Cows of Geryon (tenth feat)
Shortly after returning from a hike in the Amazon country Hercules went to a new feat. Eurystheus instructed him to bring to Mycenae the cows of the great Geryon, the son of Chrysaor and oceanides Kalliroi. It was a long way to Geryon. Hercules had to reach the westernmost edge of the earth, the places where the radiant sun god descends from the sky at sunset Helios. Hercules went on a long journey alone. He passed through Africa, through the barren deserts of Libya, through the countries of savage barbarians, and finally reached the limits of the earth. Here he erected on both sides of a narrow sea strait two giant stone pillars as an eternal monument about his feat.
Hercules had to wander a lot after that, until he reached the shores of gray Ocean. In thought, the hero sat down on the shore by the ever-noisy waters of the Ocean. How was it possible for him to reach the island of Erifei, where Geryon grazed his flocks? It was late afternoon. Then the chariot of Helios appeared, descending to the waters of the Ocean. The bright rays of Helios blinded Hercules, and an unbearable, scorching heat enveloped him. Hercules jumped up in anger and grabbed his formidable bow, but the bright Helios was not angry, he smiled affably at the hero, he liked the extraordinary courage of the great son of Zeus. Helios himself proposed to Hercules to cross to Eriphaia in a golden canoe, in which the sun god sailed every evening with his horses and chariot from the western to the eastern edge of the earth to his golden palace. The overjoyed hero boldly jumped into the golden canoe and quickly reached the shores of Erieia.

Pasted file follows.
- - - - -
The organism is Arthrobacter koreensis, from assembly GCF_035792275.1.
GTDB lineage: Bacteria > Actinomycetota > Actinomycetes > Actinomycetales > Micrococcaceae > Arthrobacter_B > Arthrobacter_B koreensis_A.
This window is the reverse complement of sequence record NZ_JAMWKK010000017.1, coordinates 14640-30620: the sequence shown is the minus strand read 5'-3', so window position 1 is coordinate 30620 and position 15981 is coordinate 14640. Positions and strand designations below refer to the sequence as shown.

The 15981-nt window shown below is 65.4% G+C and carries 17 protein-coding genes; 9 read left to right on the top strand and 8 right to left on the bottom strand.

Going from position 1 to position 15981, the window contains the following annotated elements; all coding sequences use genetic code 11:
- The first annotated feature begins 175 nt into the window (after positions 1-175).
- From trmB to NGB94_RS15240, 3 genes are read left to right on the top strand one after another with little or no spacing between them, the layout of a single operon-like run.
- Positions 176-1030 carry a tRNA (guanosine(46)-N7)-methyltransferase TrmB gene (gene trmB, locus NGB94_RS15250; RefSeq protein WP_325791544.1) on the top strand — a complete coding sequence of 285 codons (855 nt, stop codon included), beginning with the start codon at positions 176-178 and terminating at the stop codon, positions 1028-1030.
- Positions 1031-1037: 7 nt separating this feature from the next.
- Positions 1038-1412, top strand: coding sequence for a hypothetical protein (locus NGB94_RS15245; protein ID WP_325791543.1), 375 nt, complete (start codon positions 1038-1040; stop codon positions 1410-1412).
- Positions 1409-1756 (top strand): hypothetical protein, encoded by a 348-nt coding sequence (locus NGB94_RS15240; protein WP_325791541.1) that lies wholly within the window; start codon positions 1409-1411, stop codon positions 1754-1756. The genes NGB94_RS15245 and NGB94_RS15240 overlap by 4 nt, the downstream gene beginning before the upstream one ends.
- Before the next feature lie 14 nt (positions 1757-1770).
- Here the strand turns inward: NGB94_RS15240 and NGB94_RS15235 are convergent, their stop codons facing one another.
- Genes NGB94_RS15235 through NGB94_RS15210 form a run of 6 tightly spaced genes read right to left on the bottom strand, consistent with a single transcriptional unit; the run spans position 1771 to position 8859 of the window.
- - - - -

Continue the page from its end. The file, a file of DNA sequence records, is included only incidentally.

As soon as he landed on the island, his formidable two-headed dog smelled him Orpho and rushed at the hero barking. Hercules killed him with one blow of his heavy club. Orpho wasn't the only one guarding Geryon's herds. Hercules also had to fight with Geryon's shepherd, the giant Eurythion. The son of Zeus quickly coped with the giant and drove Geryon's cows to the seashore, where the golden canoe of Helios stood. Geryon heard the lowing of his cows and went to the herd. When he saw that his dog Orpho and the giant Eurytion had been killed, he chased the thief of the herd and overtook him on the seashore. Geryon was a monstrous giant: he had three torsos, three heads, six arms and six legs. He covered himself with three shields during the battle, he threw three huge spears at once at the enemy. Hercules had to fight with such a giant, but the great warrior Athena-Pallas helped him. As soon as Hercules saw him, he immediately shot his deadly arrow at the giant. An arrow pierced the eye of one of Geryon's heads. The first arrow was followed by the second, followed by the third. Hercules menacingly waved his all-destroying mace like lightning, the hero of Geryon struck it, and the three-bodied giant fell to the ground like a lifeless corpse. Hercules transported the cows of Geryon from Eripheia in the golden canoe of Helios across the stormy Ocean and returned the canoe to Helios. Half of the feat was over.
A lot of work was still ahead. It was necessary to drive the bulls to Mycenae. Hercules drove cows all over Spain, through the Pyrenees Mountains, through Gaul and the Alps, through Italy. In the south of Italy, near the city of Regium, one of the cows broke out of the herd and swam across the strait to Sicily. There the tsar saw her Eryx, son of Poseidon, and took the cow into his herd. Hercules searched for a cow for a long time. Finally, he asked god Hephaestus to guard the herd, and he crossed to Sicily and there found his cow in the herd of King Eric. The king did not want to return her to Hercules; hoping for his strength, he challenged Hercules to single combat. The winner was to be rewarded with a cow. Erix could not afford such an opponent as Hercules. The son of Zeus squeezed the king in his mighty arms and strangled him. Hercules returned with a cow to his herd and drove him on. On the shores of the Ionian Sea goddess Hera sent rabies to the whole herd. The mad cows scattered in all directions. Only with great difficulty did Hercules catch most of the cows already in Thrace and finally drove them to Eurystheus in Mycenae. Eurystheus sacrificed them to the great goddess Hera.